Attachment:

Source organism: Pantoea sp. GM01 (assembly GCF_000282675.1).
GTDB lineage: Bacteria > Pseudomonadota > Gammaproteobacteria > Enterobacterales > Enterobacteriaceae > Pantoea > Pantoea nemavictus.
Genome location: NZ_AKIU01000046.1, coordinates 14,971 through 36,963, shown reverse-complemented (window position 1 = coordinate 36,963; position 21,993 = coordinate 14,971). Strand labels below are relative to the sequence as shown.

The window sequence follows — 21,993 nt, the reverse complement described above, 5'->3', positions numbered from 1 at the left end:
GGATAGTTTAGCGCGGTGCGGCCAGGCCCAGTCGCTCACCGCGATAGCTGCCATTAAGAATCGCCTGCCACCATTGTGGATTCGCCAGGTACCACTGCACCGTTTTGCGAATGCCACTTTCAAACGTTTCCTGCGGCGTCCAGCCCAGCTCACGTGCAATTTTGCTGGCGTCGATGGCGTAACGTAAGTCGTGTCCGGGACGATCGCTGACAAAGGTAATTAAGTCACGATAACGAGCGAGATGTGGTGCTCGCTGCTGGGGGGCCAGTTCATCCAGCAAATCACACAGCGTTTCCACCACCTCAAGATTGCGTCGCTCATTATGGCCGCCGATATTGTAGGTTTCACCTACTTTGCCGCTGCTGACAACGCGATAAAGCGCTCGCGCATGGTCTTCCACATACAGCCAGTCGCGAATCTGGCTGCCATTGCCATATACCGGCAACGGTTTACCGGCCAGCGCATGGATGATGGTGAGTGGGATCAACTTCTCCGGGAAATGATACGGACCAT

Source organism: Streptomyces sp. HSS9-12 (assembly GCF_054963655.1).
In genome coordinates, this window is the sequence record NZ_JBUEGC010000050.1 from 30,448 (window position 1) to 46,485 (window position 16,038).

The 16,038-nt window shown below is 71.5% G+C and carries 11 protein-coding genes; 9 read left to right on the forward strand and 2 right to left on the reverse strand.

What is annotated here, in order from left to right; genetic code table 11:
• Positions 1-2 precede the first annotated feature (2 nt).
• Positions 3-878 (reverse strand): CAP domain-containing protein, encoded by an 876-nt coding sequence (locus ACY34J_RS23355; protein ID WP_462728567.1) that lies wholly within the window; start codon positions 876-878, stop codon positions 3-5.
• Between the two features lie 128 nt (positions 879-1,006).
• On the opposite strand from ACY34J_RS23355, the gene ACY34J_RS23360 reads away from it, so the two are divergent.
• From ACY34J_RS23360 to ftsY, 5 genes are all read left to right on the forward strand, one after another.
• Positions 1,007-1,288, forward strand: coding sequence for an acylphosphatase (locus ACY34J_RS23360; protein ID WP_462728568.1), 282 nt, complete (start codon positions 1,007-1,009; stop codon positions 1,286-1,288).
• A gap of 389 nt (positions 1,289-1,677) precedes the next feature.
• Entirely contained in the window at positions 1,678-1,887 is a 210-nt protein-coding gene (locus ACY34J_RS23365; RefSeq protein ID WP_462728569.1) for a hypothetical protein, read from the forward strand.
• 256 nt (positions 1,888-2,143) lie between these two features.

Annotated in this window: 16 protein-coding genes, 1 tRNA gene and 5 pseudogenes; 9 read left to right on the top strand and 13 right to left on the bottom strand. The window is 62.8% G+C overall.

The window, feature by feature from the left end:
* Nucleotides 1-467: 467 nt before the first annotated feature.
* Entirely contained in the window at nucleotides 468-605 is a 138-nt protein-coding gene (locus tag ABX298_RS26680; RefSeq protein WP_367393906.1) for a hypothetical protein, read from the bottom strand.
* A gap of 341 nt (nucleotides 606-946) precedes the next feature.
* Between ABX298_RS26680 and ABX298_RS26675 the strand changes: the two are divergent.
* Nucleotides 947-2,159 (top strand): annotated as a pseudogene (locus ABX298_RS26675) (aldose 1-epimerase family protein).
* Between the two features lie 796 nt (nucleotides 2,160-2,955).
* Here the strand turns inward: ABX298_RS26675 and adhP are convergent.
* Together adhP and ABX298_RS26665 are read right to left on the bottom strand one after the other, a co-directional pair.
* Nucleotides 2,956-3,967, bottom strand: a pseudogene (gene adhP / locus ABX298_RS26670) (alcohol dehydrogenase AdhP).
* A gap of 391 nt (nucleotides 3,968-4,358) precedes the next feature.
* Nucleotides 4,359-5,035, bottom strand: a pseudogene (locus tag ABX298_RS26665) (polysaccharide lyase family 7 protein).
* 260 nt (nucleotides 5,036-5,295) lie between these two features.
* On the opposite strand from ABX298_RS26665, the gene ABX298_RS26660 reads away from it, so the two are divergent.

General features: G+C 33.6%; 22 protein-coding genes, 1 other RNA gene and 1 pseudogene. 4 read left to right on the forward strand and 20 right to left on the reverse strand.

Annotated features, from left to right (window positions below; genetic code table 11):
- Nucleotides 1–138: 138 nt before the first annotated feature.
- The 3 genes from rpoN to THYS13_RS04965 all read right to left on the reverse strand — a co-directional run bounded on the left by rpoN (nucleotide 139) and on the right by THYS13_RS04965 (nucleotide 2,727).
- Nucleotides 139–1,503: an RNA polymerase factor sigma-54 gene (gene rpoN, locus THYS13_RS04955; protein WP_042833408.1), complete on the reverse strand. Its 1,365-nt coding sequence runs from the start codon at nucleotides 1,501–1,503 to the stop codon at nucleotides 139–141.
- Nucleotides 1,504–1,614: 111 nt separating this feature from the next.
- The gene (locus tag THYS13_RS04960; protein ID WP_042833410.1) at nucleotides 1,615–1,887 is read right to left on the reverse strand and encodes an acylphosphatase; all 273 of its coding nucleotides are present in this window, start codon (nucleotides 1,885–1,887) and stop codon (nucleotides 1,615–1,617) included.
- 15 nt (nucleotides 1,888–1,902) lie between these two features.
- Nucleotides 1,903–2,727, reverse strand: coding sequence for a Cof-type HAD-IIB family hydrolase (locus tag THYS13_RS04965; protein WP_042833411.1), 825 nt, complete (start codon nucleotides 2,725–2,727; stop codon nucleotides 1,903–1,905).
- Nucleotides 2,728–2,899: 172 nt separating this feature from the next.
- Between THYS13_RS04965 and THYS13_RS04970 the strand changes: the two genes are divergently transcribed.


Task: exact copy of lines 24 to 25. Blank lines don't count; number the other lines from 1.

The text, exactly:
* Between ABX298_RS26680 and ABX298_RS26675 the strand changes: the two are divergent.
* Nucleotides 947-2,159 (top strand): annotated as a pseudogene (locus ABX298_RS26675) (aldose 1-epimerase family protein).